Commenced in January 2007
Frequency: Monthly
Edition: International
Paper Count: 2

Freeway Related Publications

2 An Analysis of New Service Interchange Designs

Authors: Joseph E. Hummer

Abstract:

An efficient freeway system will be essential to the development of Africa, and interchanges are a key to that efficiency. Around the world, many interchanges between freeways and surface streets, called service interchanges, are of the diamond configuration, and interchanges using roundabouts or loop ramps are also popular. However, many diamond interchanges have serious operational problems, interchanges with roundabouts fail at high demand levels, and loops use lots of expensive land. Newer service interchange designs provide other options. The most popular new interchange design in the US at the moment is the double crossover diamond (DCD), also known as the diverging diamond. The DCD has enormous potential, but also has several significant limitations. The objectives of this paper are to review new service interchange options and to highlight some of the main features of those alternatives. The paper tests four conventional and seven unconventional designs using seven measures related to efficiency, cost, and safety. The results show that there is no superior design in all measures investigated. The DCD is better than most designs tested on most measures examined. However, the DCD was only superior to all other designs for bridge width. The DCD performed relatively poorly for capacity and for serving pedestrians. Based on the results, African freeway designers are encouraged to investigate the full range of alternatives that could work at the spot of interest. Diamonds and DCDs have their niches, but some of the other designs investigated could be optimum at some spots.

Keywords: Design, Alternative, interchange, diverging diamond, Freeway

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1 The Effects of Detector Spacing on Travel Time Prediction on Freeways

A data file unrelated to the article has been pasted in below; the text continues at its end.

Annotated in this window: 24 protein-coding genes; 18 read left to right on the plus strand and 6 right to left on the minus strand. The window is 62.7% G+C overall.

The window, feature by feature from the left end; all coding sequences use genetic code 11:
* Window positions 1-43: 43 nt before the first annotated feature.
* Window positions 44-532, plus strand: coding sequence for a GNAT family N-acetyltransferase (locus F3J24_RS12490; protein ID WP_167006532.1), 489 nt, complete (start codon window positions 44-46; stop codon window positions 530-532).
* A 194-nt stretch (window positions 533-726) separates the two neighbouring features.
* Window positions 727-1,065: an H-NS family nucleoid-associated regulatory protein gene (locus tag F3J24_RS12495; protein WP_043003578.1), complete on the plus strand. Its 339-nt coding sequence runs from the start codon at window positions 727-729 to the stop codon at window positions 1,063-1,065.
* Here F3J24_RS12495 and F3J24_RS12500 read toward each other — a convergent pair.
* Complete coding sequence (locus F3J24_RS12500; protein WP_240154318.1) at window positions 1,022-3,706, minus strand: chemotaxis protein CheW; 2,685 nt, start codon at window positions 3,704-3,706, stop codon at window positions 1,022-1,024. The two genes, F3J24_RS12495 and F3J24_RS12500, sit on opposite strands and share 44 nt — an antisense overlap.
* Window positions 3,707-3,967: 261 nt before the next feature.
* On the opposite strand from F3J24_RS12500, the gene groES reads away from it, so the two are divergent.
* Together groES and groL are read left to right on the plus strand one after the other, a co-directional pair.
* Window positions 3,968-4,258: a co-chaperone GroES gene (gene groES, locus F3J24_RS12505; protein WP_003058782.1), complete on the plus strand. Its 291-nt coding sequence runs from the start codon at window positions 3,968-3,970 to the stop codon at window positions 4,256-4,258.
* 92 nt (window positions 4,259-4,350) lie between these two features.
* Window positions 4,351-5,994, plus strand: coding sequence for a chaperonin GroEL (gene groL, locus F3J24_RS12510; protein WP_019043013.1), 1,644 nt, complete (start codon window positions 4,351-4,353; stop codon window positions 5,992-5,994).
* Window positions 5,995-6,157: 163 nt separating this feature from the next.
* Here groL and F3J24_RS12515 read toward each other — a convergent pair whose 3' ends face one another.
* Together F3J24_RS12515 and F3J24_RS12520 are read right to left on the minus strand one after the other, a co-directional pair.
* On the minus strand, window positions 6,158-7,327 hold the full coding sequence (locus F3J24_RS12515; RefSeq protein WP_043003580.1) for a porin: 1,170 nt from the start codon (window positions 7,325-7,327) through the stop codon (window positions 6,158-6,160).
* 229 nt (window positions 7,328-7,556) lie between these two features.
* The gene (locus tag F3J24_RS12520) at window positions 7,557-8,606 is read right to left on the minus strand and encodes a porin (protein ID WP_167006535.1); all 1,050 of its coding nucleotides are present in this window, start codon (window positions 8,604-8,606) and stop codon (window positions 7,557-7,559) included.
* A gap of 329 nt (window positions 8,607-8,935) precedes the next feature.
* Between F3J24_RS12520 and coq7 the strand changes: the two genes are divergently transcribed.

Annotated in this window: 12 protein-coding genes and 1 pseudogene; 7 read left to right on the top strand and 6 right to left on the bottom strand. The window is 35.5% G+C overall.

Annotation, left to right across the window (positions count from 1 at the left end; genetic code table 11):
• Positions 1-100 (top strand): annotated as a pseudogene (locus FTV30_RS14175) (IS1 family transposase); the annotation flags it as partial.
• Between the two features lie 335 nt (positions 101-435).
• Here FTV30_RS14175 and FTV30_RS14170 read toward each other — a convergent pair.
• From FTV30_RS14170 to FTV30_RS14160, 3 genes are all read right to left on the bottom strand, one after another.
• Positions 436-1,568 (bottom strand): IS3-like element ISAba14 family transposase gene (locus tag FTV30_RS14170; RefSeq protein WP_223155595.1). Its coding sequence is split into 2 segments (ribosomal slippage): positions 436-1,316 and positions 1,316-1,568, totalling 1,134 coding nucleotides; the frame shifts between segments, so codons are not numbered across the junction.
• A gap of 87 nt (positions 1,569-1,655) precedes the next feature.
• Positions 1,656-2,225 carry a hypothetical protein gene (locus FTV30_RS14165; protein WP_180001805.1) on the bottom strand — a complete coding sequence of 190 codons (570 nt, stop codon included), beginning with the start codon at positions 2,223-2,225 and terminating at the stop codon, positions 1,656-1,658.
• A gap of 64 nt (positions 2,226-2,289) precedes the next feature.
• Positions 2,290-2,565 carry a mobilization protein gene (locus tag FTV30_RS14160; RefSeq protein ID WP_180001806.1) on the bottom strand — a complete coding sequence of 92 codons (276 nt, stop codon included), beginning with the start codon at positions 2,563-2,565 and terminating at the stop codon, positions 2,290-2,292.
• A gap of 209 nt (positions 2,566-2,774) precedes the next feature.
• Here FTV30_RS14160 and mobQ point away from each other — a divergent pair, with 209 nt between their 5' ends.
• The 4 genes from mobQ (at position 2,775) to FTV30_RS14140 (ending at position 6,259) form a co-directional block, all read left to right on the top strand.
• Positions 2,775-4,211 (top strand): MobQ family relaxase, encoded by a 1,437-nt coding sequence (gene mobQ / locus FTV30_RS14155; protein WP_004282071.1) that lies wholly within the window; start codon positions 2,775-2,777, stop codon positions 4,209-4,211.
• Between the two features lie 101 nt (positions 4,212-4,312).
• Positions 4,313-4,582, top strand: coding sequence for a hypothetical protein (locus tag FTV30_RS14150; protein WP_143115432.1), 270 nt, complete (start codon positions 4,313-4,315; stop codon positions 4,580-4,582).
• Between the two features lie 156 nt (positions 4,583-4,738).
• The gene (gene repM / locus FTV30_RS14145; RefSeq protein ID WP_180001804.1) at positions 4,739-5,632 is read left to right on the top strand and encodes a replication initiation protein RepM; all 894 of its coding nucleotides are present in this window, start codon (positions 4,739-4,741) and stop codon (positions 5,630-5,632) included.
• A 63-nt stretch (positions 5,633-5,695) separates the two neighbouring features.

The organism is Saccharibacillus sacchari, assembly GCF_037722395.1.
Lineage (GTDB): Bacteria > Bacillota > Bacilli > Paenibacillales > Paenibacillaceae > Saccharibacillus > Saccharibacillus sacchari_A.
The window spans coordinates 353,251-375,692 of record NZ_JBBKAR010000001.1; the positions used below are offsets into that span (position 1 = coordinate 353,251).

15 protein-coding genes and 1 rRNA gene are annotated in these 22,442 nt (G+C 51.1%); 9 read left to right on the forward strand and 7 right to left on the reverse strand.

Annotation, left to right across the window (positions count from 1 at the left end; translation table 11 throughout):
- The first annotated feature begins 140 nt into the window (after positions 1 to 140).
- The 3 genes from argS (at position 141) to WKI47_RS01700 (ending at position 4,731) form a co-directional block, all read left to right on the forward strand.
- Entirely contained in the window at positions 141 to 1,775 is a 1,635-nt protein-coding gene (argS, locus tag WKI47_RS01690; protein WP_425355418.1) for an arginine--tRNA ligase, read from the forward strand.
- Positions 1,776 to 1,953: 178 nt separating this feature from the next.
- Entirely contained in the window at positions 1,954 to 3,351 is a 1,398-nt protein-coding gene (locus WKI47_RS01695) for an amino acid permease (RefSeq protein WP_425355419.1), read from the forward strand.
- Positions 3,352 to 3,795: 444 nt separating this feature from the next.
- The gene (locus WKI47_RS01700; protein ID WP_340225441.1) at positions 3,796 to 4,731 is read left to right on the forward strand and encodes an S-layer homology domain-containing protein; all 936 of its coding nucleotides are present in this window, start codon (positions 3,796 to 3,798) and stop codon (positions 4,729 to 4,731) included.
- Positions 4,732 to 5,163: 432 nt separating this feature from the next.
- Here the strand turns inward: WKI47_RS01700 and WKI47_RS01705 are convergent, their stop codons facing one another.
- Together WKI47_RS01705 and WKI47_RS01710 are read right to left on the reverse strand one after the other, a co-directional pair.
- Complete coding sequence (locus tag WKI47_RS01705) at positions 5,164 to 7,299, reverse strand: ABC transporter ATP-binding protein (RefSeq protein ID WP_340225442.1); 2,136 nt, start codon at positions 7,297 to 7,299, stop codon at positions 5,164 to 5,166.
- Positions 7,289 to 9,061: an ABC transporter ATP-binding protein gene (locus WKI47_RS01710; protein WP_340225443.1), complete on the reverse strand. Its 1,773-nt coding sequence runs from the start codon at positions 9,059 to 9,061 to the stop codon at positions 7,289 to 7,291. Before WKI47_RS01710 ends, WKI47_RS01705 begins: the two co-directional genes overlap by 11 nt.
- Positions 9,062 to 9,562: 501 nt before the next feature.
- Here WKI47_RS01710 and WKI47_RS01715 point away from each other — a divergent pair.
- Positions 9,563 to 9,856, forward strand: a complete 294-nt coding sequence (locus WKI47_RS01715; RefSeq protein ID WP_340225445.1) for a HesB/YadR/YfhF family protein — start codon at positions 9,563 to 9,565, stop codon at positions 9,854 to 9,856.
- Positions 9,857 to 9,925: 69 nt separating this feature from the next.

Authors: Piyali Chaudhuri, Peter T. Martin, Aleksandar Z. Stevanovic, Chongkai Zhu

Abstract:

Loop detectors report traffic characteristics in real time. They are at the core of traffic control process. Intuitively, one would expect that as density of detection increases, so would the quality of estimates derived from detector data. However, as detector deployment increases, the associated operating and maintenance cost increases. Thus, traffic agencies often need to decide where to add new detectors and which detectors should continue receiving maintenance, given their resource constraints. This paper evaluates the effect of detector spacing on freeway travel time estimation. A freeway section (Interstate-15) in Salt Lake City metropolitan region is examined. The research reveals that travel time accuracy does not necessarily deteriorate with increased detector spacing. Rather, the actual location of detectors has far greater influence on the quality of travel time estimates. The study presents an innovative computational approach that delivers optimal detector locations through a process that relies on Genetic Algorithm formulation.

Keywords: Genetic Algorithm, detector, Freeway, Travel timeestimate

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